Does the Anxiety and Stress of High/Middle School Students Really Compare to that of 1950’s Asylum Patients?


Daniella Rodriguez

A calming picture of cherry blossoms containing a quote about earth, nature, and stress. “Stress is basically a disconnection from earth, a forgetting of the breath. Nothing is that important. Just lie down.” -Natalie Goldberg. This quote specifically applies to Kaylani Morale’s way of coping with stress.

A study has once compared the anxiety of high school students and asylum patients from the 1950s. Asylum patients were tested for something called trait anxiety, and the scores of the students did not differentiate very much from those of the asylum patients. Later on it the years, a great change in the number of patients changed as there was less crime and threats of war. Which means that while it is possible to compare that to the experience of students, it is a bit of a long shot. Which brings up the question: Is this just an exaggeration? The only way to find out is to collect evidence, and since UP is known to the outside world to be a difficult school, there are plenty of examples and experiences to choose from. Things like group projects, essays, exams, and finals are all pieces of work that have stressed the student’s of UP out at least once. Many students suffer from the pain and stress of multiple difficult assignments daily. So the study could prove to be completely true, and that’s a problem. However, there is a possibility that this claim does not apply to all students.

8th grader America Cisneros shares an unexpected response, she claims to not stress out about remotely anything. “I don’t really stress out that much, only when there are projects.” So when there are projects, how does Cisneros cope with this tiny pinch of stress? “I like to go outside and walk around, and I also like to listen to music.” So does being a student at University Preparatory influence these minimal stress levels? “No, I feel like being in middle school, in general, is pretty easy.”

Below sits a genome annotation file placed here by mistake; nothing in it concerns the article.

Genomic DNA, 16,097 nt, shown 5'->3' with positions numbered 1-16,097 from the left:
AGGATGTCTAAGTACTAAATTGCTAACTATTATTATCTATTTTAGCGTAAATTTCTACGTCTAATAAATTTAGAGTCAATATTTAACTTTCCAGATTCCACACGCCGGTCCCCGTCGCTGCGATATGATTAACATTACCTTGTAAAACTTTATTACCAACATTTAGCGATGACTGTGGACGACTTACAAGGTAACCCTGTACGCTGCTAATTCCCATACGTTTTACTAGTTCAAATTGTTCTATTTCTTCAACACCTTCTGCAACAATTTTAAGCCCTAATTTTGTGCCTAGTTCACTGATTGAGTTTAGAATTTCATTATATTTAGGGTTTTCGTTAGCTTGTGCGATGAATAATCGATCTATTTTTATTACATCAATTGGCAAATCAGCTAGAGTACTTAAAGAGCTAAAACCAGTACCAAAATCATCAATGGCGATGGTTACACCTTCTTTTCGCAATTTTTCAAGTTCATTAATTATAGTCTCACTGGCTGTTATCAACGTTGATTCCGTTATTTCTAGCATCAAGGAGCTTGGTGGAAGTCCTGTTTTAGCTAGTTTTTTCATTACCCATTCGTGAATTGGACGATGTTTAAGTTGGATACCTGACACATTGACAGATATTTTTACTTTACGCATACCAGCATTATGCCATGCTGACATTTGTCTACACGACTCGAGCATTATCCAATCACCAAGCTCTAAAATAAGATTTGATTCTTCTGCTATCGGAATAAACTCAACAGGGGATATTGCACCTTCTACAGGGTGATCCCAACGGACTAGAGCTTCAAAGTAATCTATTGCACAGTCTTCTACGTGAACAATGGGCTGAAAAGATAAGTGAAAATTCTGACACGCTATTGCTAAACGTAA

8th grader Dalia Cruz, on the other hand, has indeed been stressed out. That being said, there is a definite time when she was stressed out the most. “Like with finals because your grades are either going to drop or it will go up.” So what keeps her stress and anxiety at bay when it gets to the point where it is too much? “I take a moment and think about better things.” Being at UP is definitely no cakewalk, needing to maintain good grades and keep up your GPA is another task on its own. So does it affect Cruz’s overall stress levels? “Sometimes it does, and yes the GPA requirement does worry me sometimes.”

Daniella Rodriguez
An illustration reminding you to occasionally take a break from your stressful life.

Senior Kaylani Morale doesn’t let stress grab hold of her. “I don’t really let myself stress over school. For certain projects and stuff like that, yeah, but I don’t really let the stress get to me that much.” So what about finals? “To a certain extent, but I’m going to get what I’m going to get at the end of the day.” Even though Morale stays strong throughout the whole school year, she has her moments as does everyone. When she does deal with a tiny bit of stress, she enjoys taking a break. “I just stop doing what I’m doing and basically take a rest and go to sleep.” Morale doesn’t exactly believe being a student at UP really changes stress levels, but she doesn’t exactly feel as though they help the cause. “Higher than other schools yeah [the stress levels], but every school is going to have its own area of stress that’s going to make it hard.”

Two of the three people surveyed don’t exactly find being a high school or middle school student, particularly at UP, to be a very stressful experience. The one person that did find it stressful, Dalia Cruz, didn’t find the stress to be constant. However, all three can agree that finals are not a force to take lightly. This certainly proves that the research about the stress and anxiety levels of high school and or middle school students is not essentially close to being compared with those of asylum patients from the 1950s. At least, we can say about the students of UP.